Bumchu is another event that forms a part of the major festivals in Sikkim. The etymology of Bumchu dissects in two words, where one is Bum meaning ‘pot or vase’ and the second ‘chu’ means ‘water’.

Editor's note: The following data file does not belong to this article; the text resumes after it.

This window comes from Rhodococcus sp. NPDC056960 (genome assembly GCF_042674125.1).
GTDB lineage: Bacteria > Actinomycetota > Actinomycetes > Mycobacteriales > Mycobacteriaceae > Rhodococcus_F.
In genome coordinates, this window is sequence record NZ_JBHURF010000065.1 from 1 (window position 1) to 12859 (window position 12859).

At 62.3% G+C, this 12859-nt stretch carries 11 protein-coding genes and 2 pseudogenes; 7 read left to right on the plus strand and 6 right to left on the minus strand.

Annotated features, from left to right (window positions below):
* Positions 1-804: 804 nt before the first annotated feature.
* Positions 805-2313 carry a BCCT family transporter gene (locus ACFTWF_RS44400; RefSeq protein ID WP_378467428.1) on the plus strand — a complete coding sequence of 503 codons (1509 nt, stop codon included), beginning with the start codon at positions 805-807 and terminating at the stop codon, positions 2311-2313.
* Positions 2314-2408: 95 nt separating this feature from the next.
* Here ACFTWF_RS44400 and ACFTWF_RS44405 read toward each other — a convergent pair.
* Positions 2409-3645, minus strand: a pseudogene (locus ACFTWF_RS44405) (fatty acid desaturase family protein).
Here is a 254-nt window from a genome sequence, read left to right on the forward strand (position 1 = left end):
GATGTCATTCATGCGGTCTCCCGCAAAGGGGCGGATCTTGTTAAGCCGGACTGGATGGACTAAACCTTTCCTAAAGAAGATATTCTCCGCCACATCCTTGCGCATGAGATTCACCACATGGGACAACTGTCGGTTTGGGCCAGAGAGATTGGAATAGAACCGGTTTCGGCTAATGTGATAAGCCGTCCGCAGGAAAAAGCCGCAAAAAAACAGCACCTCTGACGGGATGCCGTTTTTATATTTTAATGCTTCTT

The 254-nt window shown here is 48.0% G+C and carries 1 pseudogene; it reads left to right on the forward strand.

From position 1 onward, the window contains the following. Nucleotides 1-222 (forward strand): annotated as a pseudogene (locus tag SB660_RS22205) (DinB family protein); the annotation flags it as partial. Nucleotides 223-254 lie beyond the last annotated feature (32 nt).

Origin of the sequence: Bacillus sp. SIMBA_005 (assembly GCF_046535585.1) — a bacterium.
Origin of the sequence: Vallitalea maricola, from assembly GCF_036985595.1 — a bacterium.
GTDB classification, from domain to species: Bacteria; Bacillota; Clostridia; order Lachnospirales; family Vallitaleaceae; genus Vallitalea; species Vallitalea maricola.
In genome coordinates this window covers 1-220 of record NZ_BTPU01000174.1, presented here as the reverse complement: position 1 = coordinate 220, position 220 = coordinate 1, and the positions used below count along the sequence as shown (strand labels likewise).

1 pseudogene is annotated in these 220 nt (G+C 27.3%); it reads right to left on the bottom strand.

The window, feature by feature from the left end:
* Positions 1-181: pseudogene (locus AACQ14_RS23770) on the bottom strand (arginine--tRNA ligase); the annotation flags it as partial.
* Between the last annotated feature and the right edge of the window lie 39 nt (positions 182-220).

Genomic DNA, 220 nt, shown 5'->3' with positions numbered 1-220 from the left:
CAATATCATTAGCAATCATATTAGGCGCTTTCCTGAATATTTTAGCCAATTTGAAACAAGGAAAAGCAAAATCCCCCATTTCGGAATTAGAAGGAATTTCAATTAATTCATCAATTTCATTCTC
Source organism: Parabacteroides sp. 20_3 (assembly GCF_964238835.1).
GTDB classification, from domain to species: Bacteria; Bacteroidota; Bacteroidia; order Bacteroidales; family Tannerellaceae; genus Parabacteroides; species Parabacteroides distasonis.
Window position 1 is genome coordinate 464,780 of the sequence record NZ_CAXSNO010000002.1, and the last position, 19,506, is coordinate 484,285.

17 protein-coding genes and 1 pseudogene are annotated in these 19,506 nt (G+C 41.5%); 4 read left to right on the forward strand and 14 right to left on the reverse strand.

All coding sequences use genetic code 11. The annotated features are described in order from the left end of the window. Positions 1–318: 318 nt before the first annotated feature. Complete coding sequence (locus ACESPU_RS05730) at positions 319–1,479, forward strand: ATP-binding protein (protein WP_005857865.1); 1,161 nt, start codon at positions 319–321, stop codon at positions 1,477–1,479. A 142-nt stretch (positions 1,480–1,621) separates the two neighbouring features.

The literal meaning of Bumchu is a “sacred pot”. Bumchu is a Buddhist festival that is celebrated at Tashiding Monastery in Sikkim , India . Initiated in 1700 AD, Bumchu falls on the 15th day of first Tibetan calendar year (January-February). A sacred pot, Bumchu contains holy water which is blessed by Ngadak Sempa Chenpo after he said the Mane Mantra five billion times. The amount of water in the Bumchu is said to predict the fate of Sikkim for the whole year. If it is seen that the Bumchu is full to the brim it signifies that the year will be a year of revolutions and turmoil. On the other hand if the level of the water is low then the year will be affected by ailments and diseases. However if the Bumchu is half full, then the year will be a prosperous one. It is seen over ages that the holy water has not dried up or has got spoiled in more than 300 years. It still smells fresh. Bumchu Festival attracts thousand of devotees from Nepal , Bhutan , Darjeeling and other neighboring places. It is celebrated at the Tashiding Monastery. During the Bumchu Festival, lamas of the monastery open the Bumchu for the public display which is otherwise locked. Some of the holy water is distributed to the devotees after which the Bumchu is again sealed to be opened next year.